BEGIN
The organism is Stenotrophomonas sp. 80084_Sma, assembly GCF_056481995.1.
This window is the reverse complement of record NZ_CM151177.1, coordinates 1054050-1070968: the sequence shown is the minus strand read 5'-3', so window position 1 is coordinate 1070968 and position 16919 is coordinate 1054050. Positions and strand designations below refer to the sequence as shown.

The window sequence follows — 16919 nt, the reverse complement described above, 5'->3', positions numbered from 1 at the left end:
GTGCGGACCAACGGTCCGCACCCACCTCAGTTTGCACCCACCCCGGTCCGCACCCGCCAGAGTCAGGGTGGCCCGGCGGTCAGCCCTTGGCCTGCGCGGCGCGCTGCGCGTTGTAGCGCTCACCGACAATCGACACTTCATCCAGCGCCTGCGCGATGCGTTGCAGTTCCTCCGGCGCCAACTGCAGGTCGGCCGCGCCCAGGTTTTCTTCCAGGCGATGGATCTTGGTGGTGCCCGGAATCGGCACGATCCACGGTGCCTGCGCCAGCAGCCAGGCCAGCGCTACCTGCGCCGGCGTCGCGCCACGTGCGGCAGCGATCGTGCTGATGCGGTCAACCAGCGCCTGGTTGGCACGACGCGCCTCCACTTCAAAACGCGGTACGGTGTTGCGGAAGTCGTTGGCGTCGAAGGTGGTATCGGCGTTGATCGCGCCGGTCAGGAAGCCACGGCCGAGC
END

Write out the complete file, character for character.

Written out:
The organism is Stenotrophomonas sp. 80084_Sma, assembly GCF_056481995.1.
This window is the reverse complement of record NZ_CM151177.1, coordinates 1054050-1070968: the sequence shown is the minus strand read 5'-3', so window position 1 is coordinate 1070968 and position 16919 is coordinate 1054050. Positions and strand designations below refer to the sequence as shown.

The window sequence follows — 16919 nt, the reverse complement described above, 5'->3', positions numbered from 1 at the left end:
GTGCGGACCAACGGTCCGCACCCACCTCAGTTTGCACCCACCCCGGTCCGCACCCGCCAGAGTCAGGGTGGCCCGGCGGTCAGCCCTTGGCCTGCGCGGCGCGCTGCGCGTTGTAGCGCTCACCGACAATCGACACTTCATCCAGCGCCTGCGCGATGCGTTGCAGTTCCTCCGGCGCCAACTGCAGGTCGGCCGCGCCCAGGTTTTCTTCCAGGCGATGGATCTTGGTGGTGCCCGGAATCGGCACGATCCACGGTGCCTGCGCCAGCAGCCAGGCCAGCGCTACCTGCGCCGGCGTCGCGCCACGTGCGGCAGCGATCGTGCTGATGCGGTCAACCAGCGCCTGGTTGGCACGACGCGCCTCCACTTCAAAACGCGGTACGGTGTTGCGGAAGTCGTTGGCGTCGAAGGTGGTATCGGCGTTGATCGCGCCGGTCAGGAAGCCACGGCCGAGC